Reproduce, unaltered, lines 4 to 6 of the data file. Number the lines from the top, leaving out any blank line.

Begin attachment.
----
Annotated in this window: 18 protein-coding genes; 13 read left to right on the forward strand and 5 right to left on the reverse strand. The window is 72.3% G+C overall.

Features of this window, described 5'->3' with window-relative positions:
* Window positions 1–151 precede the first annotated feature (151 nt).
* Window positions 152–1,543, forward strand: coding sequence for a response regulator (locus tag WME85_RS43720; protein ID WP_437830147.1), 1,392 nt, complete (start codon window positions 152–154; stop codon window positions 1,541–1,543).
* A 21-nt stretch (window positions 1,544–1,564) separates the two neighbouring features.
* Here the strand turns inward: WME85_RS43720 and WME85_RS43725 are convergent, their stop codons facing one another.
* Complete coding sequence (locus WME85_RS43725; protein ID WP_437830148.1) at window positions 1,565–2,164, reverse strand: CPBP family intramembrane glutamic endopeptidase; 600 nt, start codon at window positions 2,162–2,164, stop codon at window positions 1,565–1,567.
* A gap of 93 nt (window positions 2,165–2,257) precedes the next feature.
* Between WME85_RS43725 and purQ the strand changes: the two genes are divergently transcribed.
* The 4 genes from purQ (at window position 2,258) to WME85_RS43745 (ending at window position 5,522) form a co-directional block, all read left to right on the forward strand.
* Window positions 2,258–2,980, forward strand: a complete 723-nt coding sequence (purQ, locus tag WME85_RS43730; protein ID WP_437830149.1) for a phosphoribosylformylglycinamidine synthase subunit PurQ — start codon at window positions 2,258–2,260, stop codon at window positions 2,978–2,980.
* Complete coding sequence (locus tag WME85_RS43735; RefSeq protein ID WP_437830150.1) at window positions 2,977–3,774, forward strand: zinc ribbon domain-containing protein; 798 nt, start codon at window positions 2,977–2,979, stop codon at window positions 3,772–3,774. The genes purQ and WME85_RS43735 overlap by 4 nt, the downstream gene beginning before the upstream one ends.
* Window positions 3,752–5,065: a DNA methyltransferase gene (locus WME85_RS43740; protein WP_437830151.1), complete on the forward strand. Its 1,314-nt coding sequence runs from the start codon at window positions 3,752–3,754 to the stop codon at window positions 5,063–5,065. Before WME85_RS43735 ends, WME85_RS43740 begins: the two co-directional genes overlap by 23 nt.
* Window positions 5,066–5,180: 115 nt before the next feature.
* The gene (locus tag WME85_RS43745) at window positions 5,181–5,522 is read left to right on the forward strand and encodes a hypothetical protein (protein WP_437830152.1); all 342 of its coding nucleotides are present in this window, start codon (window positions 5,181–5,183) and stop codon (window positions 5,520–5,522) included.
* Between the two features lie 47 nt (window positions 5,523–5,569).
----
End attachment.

* Window positions 152–1,543, forward strand: coding sequence for a response regulator (locus tag WME85_RS43720; protein ID WP_437830147.1), 1,392 nt, complete (start codon window positions 152–154; stop codon window positions 1,541–1,543).
* A 21-nt stretch (window positions 1,544–1,564) separates the two neighbouring features.
* Here the strand turns inward: WME85_RS43720 and WME85_RS43725 are convergent, their stop codons facing one another.